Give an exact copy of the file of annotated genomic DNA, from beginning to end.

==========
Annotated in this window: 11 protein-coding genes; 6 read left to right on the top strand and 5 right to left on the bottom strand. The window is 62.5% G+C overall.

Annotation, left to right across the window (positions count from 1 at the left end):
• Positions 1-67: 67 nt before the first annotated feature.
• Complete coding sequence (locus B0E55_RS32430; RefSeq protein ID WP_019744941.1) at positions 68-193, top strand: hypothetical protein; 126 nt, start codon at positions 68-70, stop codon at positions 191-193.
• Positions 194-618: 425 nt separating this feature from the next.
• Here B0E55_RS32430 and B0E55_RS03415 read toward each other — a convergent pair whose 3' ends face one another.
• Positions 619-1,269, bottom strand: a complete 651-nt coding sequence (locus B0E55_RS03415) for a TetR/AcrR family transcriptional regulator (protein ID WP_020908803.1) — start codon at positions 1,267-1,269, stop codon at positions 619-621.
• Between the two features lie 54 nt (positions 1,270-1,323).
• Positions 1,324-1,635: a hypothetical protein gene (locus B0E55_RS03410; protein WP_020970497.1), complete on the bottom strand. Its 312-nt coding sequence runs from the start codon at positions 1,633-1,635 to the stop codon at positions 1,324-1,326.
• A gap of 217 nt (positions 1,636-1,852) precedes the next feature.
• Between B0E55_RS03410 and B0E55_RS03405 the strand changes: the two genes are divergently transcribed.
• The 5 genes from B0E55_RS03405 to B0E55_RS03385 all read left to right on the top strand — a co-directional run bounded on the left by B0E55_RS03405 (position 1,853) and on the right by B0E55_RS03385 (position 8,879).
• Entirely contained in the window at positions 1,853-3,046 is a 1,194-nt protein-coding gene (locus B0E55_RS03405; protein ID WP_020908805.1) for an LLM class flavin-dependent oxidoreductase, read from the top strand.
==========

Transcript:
Annotated in this window: 11 protein-coding genes; 6 read left to right on the top strand and 5 right to left on the bottom strand. The window is 62.5% G+C overall.

Annotation, left to right across the window (positions count from 1 at the left end):
• Positions 1-67: 67 nt before the first annotated feature.
• Complete coding sequence (locus B0E55_RS32430; RefSeq protein ID WP_019744941.1) at positions 68-193, top strand: hypothetical protein; 126 nt, start codon at positions 68-70, stop codon at positions 191-193.
• Positions 194-618: 425 nt separating this feature from the next.
• Here B0E55_RS32430 and B0E55_RS03415 read toward each other — a convergent pair whose 3' ends face one another.
• Positions 619-1,269, bottom strand: a complete 651-nt coding sequence (locus B0E55_RS03415) for a TetR/AcrR family transcriptional regulator (protein ID WP_020908803.1) — start codon at positions 1,267-1,269, stop codon at positions 619-621.
• Between the two features lie 54 nt (positions 1,270-1,323).
• Positions 1,324-1,635: a hypothetical protein gene (locus B0E55_RS03410; protein WP_020970497.1), complete on the bottom strand. Its 312-nt coding sequence runs from the start codon at positions 1,633-1,635 to the stop codon at positions 1,324-1,326.
• A gap of 217 nt (positions 1,636-1,852) precedes the next feature.
• Between B0E55_RS03410 and B0E55_RS03405 the strand changes: the two genes are divergently transcribed.
• The 5 genes from B0E55_RS03405 to B0E55_RS03385 all read left to right on the top strand — a co-directional run bounded on the left by B0E55_RS03405 (position 1,853) and on the right by B0E55_RS03385 (position 8,879).
• Entirely contained in the window at positions 1,853-3,046 is a 1,194-nt protein-coding gene (locus B0E55_RS03405; protein ID WP_020908805.1) for an LLM class flavin-dependent oxidoreductase, read from the top strand.